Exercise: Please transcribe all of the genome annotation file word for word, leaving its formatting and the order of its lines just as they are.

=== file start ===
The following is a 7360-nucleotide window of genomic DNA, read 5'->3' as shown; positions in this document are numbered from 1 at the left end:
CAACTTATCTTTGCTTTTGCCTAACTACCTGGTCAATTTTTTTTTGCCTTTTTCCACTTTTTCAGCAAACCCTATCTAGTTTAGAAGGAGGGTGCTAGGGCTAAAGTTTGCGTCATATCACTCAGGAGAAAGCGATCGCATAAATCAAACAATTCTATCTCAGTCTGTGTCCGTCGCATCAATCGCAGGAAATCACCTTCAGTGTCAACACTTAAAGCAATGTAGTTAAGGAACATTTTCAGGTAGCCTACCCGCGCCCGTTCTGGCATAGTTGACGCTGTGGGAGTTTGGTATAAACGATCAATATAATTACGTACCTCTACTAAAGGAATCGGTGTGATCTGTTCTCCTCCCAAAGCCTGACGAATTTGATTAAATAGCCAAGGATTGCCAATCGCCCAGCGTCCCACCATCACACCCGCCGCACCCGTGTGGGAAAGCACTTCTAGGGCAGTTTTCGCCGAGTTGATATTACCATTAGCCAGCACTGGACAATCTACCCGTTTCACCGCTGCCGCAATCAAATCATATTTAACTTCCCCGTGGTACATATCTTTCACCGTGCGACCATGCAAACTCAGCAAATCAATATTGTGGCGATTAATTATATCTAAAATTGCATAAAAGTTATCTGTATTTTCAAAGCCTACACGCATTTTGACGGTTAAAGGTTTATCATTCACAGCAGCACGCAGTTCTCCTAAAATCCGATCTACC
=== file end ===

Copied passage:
The following is a 7360-nucleotide window of genomic DNA, read 5'->3' as shown; positions in this document are numbered from 1 at the left end:
CAACTTATCTTTGCTTTTGCCTAACTACCTGGTCAATTTTTTTTTGCCTTTTTCCACTTTTTCAGCAAACCCTATCTAGTTTAGAAGGAGGGTGCTAGGGCTAAAGTTTGCGTCATATCACTCAGGAGAAAGCGATCGCATAAATCAAACAATTCTATCTCAGTCTGTGTCCGTCGCATCAATCGCAGGAAATCACCTTCAGTGTCAACACTTAAAGCAATGTAGTTAAGGAACATTTTCAGGTAGCCTACCCGCGCCCGTTCTGGCATAGTTGACGCTGTGGGAGTTTGGTATAAACGATCAATATAATTACGTACCTCTACTAAAGGAATCGGTGTGATCTGTTCTCCTCCCAAAGCCTGACGAATTTGATTAAATAGCCAAGGATTGCCAATCGCCCAGCGTCCCACCATCACACCCGCCGCACCCGTGTGGGAAAGCACTTCTAGGGCAGTTTTCGCCGAGTTGATATTACCATTAGCCAGCACTGGACAATCTACCCGTTTCACCGCTGCCGCAATCAAATCATATTTAACTTCCCCGTGGTACATATCTTTCACCGTGCGACCATGCAAACTCAGCAAATCAATATTGTGGCGATTAATTATATCTAAAATTGCATAAAAGTTATCTGTATTTTCAAAGCCTACACGCATTTTGACGGTTAAAGGTTTATCATTCACAGCAGCACGCAGTTCTCCTAAAATCCGATCTACC